Typhoid fever in colonial Toowoomba and Brisbane

Hampton, Margaret (2005) Typhoid fever in colonial Toowoomba and Brisbane. [Thesis (PhD/Research)] (Unpublished)

[img]
Preview
PDF (Introductory Pages)
Hampton_2005_front.pdf

Download (1406Kb)
[img]
Preview
PDF (Whole Thesis)
Hampton_2005_whole.pdf

Download (3112Kb)

Abstract

Typhoid fever is a forgotten disease in today's society, but for the people of nineteenth century Australia it was part of their every day lives. This thesis examines the role that the Queensland colonial government, the medical profession, and the communities of Toowoomba and Brisbane played in the fight against the disease. At separation from New South Wales the Queensland government officials were new and inexperienced and had inherited a financial debt. These circumstances resulted in cautionary governance when it came to public health policy and issues, but determination and single-mindedness when it came to development of roads and railway lines. The government’s view at the time was if the colony was to prosper then this type of infrastructure must be developed at all costs. What the government failed to realise was that the infrastructure of drainage and sewerage, associated with good public health policies, needed to go side by side with other types of infrastructure. The prosperity of the colony rested on the health of its people. Because of the failure of the government to recognise the value of strong public health legislation it was up to the medical profession and the community to be vigilant and take the challenge to the government. This study has found that throughout the second half of the nineteenth century the medical profession and the community with the support of various newspapers had to challenge the government on public health issues consistently in relation to typhoid fever. This political pressure was more successful in Toowoomba where William Groom’s leadership achieved some important engineering solutions whereas campaigns in the capital, Brisbane, were marked by diversity and divisions. Intransigent colonial government policy condemned both cities to inadequate sanitation infrastructure until the twentieth century.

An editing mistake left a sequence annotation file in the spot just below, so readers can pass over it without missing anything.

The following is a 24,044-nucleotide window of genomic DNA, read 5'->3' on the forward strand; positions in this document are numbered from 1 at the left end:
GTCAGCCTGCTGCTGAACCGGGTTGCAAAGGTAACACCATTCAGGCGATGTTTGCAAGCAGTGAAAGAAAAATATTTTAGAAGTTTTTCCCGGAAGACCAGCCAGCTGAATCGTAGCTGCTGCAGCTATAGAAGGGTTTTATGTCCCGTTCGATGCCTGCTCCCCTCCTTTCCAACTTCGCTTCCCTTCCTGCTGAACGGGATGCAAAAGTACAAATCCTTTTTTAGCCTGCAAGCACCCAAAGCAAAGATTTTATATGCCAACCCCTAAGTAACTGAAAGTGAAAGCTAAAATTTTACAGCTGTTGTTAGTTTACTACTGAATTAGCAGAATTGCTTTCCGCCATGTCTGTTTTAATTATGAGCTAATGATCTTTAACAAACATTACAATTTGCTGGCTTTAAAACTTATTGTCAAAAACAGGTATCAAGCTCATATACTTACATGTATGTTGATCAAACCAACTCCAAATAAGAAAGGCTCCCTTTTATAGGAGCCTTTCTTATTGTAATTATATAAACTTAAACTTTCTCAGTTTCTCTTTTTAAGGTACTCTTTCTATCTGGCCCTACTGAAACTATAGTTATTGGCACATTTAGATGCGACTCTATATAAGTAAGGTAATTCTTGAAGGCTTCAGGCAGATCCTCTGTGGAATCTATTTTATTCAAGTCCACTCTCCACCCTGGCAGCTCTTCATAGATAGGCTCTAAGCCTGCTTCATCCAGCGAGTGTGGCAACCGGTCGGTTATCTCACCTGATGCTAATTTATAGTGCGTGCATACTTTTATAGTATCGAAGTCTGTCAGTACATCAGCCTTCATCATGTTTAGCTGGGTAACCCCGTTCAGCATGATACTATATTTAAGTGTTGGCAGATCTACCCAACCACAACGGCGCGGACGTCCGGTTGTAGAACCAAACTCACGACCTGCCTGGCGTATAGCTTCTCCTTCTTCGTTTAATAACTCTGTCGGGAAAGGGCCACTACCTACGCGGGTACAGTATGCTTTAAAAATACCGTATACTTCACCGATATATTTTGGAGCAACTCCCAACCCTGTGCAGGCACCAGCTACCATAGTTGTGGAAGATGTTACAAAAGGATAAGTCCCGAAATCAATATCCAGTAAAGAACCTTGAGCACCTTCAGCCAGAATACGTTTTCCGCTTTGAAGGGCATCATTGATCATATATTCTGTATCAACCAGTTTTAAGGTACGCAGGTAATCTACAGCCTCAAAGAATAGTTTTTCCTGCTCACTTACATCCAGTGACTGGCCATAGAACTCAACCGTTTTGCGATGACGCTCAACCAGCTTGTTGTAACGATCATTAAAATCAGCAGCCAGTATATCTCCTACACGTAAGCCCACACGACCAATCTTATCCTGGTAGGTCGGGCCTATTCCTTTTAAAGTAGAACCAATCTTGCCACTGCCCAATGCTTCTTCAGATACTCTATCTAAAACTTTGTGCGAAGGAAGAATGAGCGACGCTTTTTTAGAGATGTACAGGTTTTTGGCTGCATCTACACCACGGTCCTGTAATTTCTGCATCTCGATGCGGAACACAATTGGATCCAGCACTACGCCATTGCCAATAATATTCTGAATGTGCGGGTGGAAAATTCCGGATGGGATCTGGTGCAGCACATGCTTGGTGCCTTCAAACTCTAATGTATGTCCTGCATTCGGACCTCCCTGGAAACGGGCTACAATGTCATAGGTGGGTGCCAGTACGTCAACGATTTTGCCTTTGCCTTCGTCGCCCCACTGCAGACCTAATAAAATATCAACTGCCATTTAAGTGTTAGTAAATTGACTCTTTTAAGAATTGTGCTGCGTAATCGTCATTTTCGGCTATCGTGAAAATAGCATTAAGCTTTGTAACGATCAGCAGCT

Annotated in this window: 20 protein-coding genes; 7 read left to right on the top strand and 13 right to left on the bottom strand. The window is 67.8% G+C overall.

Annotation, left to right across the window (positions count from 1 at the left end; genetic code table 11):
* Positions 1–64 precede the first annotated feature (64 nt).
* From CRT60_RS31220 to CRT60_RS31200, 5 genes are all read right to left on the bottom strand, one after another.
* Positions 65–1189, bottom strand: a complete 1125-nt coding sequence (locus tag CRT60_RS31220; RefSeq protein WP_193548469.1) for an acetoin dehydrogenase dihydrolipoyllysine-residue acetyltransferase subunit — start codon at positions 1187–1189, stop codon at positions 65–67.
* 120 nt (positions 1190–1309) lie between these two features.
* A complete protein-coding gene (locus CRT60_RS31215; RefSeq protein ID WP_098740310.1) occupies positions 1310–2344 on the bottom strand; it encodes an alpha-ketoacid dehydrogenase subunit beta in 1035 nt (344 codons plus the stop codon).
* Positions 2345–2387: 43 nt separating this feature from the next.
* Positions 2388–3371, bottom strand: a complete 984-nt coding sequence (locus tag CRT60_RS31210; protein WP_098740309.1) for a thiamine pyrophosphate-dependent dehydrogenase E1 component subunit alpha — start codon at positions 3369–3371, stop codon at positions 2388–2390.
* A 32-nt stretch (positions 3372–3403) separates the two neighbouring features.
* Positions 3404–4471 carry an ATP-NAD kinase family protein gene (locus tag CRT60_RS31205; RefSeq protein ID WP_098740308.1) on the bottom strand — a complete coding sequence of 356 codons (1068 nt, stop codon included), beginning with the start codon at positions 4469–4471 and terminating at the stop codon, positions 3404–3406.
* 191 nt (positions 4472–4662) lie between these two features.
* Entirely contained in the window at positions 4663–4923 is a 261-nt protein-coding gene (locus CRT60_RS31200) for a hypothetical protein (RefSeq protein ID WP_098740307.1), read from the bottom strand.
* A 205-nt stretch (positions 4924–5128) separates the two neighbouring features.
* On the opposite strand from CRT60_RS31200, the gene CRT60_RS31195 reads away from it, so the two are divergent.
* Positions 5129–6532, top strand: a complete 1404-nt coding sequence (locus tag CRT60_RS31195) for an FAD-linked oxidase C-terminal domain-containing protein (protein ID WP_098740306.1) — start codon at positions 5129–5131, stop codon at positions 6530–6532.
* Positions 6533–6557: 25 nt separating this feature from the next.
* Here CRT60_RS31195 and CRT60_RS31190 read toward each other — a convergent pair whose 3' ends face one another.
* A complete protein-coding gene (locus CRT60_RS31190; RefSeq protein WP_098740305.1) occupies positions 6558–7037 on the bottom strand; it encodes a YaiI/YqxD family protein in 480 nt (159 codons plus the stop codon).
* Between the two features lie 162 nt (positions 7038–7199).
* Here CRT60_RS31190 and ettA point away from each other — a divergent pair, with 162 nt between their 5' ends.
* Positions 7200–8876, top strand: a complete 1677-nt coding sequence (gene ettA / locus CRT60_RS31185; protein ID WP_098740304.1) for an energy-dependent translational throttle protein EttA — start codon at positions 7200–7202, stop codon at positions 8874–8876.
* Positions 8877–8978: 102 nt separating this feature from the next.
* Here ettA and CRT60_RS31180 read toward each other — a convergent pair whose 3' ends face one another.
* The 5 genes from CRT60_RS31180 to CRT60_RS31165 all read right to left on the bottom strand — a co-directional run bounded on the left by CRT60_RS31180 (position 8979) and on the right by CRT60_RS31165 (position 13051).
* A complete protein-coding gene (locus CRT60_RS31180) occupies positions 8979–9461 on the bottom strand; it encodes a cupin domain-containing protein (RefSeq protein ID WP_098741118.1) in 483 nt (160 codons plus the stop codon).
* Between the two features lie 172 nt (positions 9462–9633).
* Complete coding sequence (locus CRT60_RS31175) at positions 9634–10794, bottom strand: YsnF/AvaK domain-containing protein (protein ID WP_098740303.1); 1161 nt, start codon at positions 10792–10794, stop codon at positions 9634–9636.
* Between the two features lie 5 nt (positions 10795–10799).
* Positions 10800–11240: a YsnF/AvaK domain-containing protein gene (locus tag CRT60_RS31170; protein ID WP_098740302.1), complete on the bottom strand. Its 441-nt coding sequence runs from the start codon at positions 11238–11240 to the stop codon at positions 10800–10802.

Statistics for USQ ePrint 1435
Statistics for this ePrint Item
Item Type: Thesis (PhD/Research)
Item Status: Live Archive
Additional Information: Master of Philosophy thesis. Transferred from ADT 28/11/2006.
Depositing User: epEditor USQ
Faculty / Department / School: Historic - Faculty of Arts - No Department
Date Deposited: 11 Oct 2007 00:43
Last Modified: 02 Jul 2013 22:37
Uncontrolled Keywords: typhoid fever, Toowoomba, Brisbane, government, death
Fields of Research (FOR2008): 16 Studies in Human Society > 1603 Demography > 160305 Population Trends and Policies
11 Medical and Health Sciences > 1117 Public Health and Health Services > 111708 Health and Community Services
22 Philosophy and Religious Studies > 2202 History and Philosophy of Specific Fields > 220205 History and Philosophy of Medicine
URI: http://eprints.usq.edu.au/id/eprint/1435

Actions (login required)

View Item Archive Repository Staff Only